When we interrogated some of the industry’s top experts about the main challenges in Paid Search, many of them mentioned the “keeping up” challenge.
The shear amount of functionalities available to the digital marketer has exploded in recent years: new ad formats, more devices, audience targeting and automation & AI. Where the paid search equation used to be fairly simple with ads, keywords and landing pages as the three essential components of the equation, these new additions have significantly complexified the management of paid search. The changes have been faster in more recent years and Paid Search teams clearly need to organize themselves for this constant change, or as David Szetela of FMB puts it:
“Google adds and changes features in its interface on a daily basis. It takes experience and good intuition to figure out how to adapt to these changes…”
In our research for the Major Trends in Paid Search report, we presented the top teams that were part of our sample with a number of ways to address this challenge.
Working closely with the search engines
The top activities that more or less everybody engages in are undertaken in collaboration with the search engines: having frequent meetings with them and regularly participating in beta functionalities. Beta functionalities are new functionalities that are not open to the general public and that the search engines are in the process of testing and monitoring closely before launching them to all advertisers. The fact that almost all the top-paid search teams are engaged in these demonstrates their strong determination to progress and their fast adoption of changes and improvements. A smaller proportion (32%) take this even further and carry out joint research with the search engines.
Expert insights from blogs, newsletters, social media and more
More traditionally, around 85% of respondents read blogs containing expert insights such as Search Engine Land, Search Engine Journal, PPC Hero or State of Digital. They also subscribe to newsletters and reports (68%). Lower proportions of respondents follow influencers on social media (55%) and participate in discussion forums (41%).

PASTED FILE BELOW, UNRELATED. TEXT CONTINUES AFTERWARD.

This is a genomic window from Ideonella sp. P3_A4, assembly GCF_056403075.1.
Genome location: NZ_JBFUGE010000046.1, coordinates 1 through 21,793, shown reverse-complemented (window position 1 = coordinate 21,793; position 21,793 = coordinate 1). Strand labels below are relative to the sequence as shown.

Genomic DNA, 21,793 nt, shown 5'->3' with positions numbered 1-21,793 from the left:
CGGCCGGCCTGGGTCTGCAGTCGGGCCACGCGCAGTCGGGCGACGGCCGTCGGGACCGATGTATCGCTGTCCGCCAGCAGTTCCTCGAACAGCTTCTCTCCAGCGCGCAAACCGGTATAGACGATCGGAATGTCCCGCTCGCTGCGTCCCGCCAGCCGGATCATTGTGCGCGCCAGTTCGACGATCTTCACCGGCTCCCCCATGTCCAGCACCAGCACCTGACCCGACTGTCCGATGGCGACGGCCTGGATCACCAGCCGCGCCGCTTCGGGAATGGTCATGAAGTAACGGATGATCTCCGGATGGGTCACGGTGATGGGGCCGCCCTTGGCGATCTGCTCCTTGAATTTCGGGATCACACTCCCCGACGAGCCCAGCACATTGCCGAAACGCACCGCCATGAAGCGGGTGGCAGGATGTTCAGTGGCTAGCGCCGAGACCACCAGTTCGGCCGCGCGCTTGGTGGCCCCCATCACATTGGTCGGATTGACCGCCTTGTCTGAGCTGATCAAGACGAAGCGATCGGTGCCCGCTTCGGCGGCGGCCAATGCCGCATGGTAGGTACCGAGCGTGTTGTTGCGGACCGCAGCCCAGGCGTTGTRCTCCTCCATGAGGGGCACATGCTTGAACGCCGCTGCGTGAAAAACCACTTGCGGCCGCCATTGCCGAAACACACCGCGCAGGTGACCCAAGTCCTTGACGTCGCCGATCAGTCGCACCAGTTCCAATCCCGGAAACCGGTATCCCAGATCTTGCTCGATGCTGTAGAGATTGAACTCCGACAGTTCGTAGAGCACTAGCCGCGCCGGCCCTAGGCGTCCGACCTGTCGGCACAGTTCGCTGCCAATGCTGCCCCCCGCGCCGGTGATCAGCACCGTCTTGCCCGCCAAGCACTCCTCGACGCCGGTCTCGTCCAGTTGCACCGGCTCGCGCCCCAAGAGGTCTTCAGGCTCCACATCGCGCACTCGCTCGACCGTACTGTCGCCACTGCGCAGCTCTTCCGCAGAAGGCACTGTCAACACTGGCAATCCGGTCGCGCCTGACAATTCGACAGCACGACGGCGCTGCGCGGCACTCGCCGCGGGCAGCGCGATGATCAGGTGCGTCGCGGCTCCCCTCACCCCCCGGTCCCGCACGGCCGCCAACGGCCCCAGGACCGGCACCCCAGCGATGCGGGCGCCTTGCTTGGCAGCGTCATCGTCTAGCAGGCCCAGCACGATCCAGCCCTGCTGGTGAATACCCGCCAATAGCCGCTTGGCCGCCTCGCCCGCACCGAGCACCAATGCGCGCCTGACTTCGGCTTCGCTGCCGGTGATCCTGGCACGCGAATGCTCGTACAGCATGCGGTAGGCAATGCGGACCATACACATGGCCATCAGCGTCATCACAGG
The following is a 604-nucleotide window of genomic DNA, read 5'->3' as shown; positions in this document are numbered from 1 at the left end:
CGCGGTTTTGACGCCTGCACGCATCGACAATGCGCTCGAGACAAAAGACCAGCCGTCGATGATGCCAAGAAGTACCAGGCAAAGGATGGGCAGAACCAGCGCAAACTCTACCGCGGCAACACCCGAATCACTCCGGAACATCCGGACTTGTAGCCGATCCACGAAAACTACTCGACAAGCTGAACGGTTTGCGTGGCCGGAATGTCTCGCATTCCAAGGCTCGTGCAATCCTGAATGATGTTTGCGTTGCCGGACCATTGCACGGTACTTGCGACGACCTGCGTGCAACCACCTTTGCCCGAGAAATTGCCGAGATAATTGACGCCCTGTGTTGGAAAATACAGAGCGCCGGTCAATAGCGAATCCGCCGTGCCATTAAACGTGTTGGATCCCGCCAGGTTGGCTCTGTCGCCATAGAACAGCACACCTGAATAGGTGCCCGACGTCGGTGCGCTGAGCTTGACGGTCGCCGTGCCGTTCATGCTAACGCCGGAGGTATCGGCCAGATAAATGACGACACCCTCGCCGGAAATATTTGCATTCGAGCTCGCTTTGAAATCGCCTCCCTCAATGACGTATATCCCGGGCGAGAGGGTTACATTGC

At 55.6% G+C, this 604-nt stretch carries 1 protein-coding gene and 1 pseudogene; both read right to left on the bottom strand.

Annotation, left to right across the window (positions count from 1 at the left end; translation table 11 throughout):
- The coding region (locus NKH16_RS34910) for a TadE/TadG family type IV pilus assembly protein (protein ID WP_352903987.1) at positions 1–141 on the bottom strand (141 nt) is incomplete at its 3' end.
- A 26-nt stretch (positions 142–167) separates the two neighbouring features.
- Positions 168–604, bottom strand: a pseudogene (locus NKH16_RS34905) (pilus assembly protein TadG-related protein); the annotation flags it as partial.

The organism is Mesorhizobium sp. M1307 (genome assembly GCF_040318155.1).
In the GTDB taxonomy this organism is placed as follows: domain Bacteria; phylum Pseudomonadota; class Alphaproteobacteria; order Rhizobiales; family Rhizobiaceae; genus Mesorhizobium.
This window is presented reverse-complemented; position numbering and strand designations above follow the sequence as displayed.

Organizing think tanks
Just over 80% run internal think-tank meetings, and 32% run think-tank meetings with external participants. These are meetings designed to figure out where to take campaign strategies and how to move the business forward. These meetings can be informal, but in many cases they will use some kind of circulating responsibility where the themes will be defined up front and one person will be made responsible for presenting his or her experiences from a campaign, a test or maybe a beta functionality that has been running. In the case of external participation, this can initially take the form of a small conference. Some agencies have taken this idea further and organize their own public conferences.
On an average the sample indicated engaging with 7 different activities in order to to stay up to level and are permanently engaging in knowledge acquisition. We found that some of the most advanced teams go to the lenght of organizing their own conference or setting up a their own R&D laboratory to serve their organisation, approaches not often used in services and consulting.
This post is based on an extract from the #searchtrendsreport found on https://www.innovell.com/major-trends-in-paid-search/